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August 15, 2016

New Toynbee Tiles appear on the streets of Philadelphia

After a years-long break, the mysterious artist returns to downtown

Arts Toynbee Tiles
Carroll - Toynbee Tiles in Philadelphia Thom Carroll/PhillyVoice

An older Toynbee Tile, found near South Street.

The 2011 documentary “Resurrect Dead” told the world about the Toynbee Tiles, those mysterious tiles stuck to the streets of Philadelphia and a handful of cities around the world. At the center of the movie was Philly artist and musician Justin Duerr — surely the world’s most knowledgeable and enthusiastic expert on the phenomenon. So he was the first person I thought of when, after years without a new sighting, new Toynbee Tiles started showing up in Philly, with sightings in Center City and South Philly. I reached out to Duerr — who’s currently working on a book about insanely fascinating artist Herbert E. Crowley — this weekend.

So, new Toynbee Tiles have been turning up. How can we be sure they’re the real deal, made by the original tiler?

There's no way to be completely sure of anything, but all the signs point to this new summer batch being from the same person who has been making and gluing tiles since the 1980s. He actually never ceased operations but for the past few years has been mainly active in New York, Baltimore and Ventnor/Margate. These new ones are a continuation of the style of the ones in those cities within the past three or four years, including a newer side message, which seems very prevalent on the newer ones previously only spotted in New York and Baltimore: 'A real resurrection is easy and proved by caveman's first of genus tools.'

We shouldn’t say specifically where they are, right? People really come along and steal them for themselves?

Several tiles of this new summer batch have been stolen — Fifth and South — and several others have gone missing after being posted on social media and blogs. I don't know what the motive for removing the tiles is, but I only hope whoever has them will consider doing something with them so other people can also see and appreciate them.

This is the first reappearance by the Toynbee Tiler in a long time, right? Why do you think he/she came back?

It's not the first appearance in a long time — but they took a hiatus in Philadelphia for a number of years. I have no idea for the reasons behind the hiatus, but I'm glad they're back.

Without naming names, are you pretty sure you know the identity of the Toynbee Tiler? Have you met him/her yet?

Yes, I'm pretty sure. I've met the creator of the House of Hades tiles but not of the originals, which inspired the art form, and who made this new batch. I doubt that will ever happen, and I'm fine with that.

Justin Duerr/for PhillyVoice

Photo of a newer tile found downtown. The unknown artist is believed to cover his pieces in tar which then wears away over time, revealing the tile.

How has your life changed since the ‘Resurrect Dead’ movie?

Not in any significant way. I still work the same job and do mostly the same things day to day. It may have given a slightly higher profile to my artwork, though that hasn't translated to big art sales or anything of the like. Every once in a while, someone will recognize me from the film.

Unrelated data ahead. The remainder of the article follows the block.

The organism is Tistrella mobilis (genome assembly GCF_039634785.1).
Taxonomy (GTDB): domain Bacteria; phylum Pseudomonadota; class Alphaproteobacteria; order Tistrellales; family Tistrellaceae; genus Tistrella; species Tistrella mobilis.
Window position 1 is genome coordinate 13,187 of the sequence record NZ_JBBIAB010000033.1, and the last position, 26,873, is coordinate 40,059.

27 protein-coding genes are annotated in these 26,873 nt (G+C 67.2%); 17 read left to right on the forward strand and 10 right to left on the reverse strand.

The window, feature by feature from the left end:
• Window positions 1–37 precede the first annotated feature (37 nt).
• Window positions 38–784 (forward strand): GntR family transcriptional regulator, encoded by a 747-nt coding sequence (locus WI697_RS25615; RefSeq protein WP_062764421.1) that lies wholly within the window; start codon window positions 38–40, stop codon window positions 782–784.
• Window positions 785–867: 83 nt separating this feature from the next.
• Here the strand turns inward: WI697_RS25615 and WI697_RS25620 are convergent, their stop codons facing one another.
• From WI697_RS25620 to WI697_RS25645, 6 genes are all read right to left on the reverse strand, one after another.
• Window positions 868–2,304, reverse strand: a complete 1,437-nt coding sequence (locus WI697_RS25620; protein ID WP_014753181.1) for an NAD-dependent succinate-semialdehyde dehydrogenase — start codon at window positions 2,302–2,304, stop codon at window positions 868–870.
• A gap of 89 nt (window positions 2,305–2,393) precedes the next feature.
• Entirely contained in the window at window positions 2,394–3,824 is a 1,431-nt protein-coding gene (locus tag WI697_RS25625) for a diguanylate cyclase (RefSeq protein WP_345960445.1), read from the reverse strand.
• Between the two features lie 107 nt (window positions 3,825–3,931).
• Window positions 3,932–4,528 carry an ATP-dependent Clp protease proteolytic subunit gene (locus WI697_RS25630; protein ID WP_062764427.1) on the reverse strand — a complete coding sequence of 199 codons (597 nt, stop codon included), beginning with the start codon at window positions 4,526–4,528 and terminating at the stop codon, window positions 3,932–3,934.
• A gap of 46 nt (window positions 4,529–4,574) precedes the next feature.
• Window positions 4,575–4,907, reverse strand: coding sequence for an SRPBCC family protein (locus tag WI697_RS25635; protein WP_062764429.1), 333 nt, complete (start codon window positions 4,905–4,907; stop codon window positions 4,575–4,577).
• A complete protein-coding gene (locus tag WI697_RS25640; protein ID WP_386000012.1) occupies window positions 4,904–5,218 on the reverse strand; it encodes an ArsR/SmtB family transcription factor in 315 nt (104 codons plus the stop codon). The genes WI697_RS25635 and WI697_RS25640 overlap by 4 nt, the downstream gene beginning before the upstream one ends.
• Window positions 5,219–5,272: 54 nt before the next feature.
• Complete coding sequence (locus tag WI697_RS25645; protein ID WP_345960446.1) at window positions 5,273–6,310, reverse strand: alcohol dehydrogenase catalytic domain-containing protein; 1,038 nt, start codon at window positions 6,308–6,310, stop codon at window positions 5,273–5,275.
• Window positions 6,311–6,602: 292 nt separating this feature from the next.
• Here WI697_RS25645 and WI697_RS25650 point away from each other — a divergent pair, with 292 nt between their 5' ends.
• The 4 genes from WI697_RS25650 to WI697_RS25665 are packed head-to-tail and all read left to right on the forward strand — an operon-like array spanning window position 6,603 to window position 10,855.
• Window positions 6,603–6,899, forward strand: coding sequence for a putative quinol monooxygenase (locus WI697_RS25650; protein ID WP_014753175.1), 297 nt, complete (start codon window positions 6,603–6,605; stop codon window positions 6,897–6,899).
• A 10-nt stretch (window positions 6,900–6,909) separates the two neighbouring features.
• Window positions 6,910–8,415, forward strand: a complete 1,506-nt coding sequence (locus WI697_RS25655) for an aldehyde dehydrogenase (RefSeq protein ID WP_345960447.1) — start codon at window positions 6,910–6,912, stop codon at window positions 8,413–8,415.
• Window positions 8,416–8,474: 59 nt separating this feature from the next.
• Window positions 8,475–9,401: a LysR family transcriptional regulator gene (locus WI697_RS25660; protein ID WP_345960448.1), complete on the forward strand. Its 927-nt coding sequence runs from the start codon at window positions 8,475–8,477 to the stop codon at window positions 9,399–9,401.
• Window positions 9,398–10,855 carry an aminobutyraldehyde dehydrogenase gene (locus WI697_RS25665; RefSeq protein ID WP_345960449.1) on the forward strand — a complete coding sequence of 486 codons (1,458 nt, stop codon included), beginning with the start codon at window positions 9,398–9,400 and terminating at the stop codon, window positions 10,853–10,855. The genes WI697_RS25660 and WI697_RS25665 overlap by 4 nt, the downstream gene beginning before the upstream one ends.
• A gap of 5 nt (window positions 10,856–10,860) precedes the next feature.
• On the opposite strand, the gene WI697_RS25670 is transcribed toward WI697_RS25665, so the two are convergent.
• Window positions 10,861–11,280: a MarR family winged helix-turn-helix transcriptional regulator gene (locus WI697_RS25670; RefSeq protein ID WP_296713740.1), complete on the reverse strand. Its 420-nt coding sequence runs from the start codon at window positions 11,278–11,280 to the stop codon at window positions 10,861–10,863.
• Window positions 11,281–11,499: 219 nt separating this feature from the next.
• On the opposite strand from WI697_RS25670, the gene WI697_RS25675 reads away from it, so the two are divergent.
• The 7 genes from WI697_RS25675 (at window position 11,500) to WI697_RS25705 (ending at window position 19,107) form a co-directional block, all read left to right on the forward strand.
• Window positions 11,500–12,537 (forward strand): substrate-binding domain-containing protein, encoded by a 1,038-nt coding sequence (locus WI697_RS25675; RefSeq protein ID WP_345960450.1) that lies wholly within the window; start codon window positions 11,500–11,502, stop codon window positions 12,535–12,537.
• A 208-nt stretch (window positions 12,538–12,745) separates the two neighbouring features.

Tell me about the book you’re working on. What’s it about?

The book is a biography and art collection of an artist named Herbert E. Crowley. I've been researching and compiling it since 2010. When I began, there was not a scrap of information about him to be found, aside from the book of forgotten comic strip artists in which I initially encountered his work. I've since uncovered an incredible array of material, which I can't wait to share with the world.

I spent two weeks in Zurich with his niece and have traveled around the globe following every trace of him I could find. He was an opera singer who suffered from stage fright, a sculptor, a set designer and a cartoonist in the early to mid-1900s. He exhibited in the famed 1913 Armory Show, and his wife, Alice Lewisohn, along with her sister, Irene, was responsible for the 'off-Broadway' tradition in New York. He traveled the world and was connected with many intellectual and artistic luminaries, including C.G. Jung, who said his work 'illuminates the sympathicus and multiple luminosities of the collective unconscious.' After serving in the British camouflage division in World War I, he never exhibited his work in public again and disappeared from the public eye.

Everything is basically in place for the publication of the book, which will be called, 'The Temple of Silence: Forgotten Works and Worlds of Herbert E. Crowley.' It will be published in 2017 with a crowdfunding campaign on Kickstarter set for this fall. The publisher learned of my interest in this artist — whom they had become curious about — via the 'where are they now' blurb at the end of 'Resurrect Dead,' where it says, 'Justin is tracking down the lost works of obscure cartoonist Herbert Crowley.'

Justin Duerr/for PhillyVoice

Photo of another newer tile found downtown. We're not going to say where, since people like to "steal" them for themselves. But if you bike/walk around Center City, you might spot one.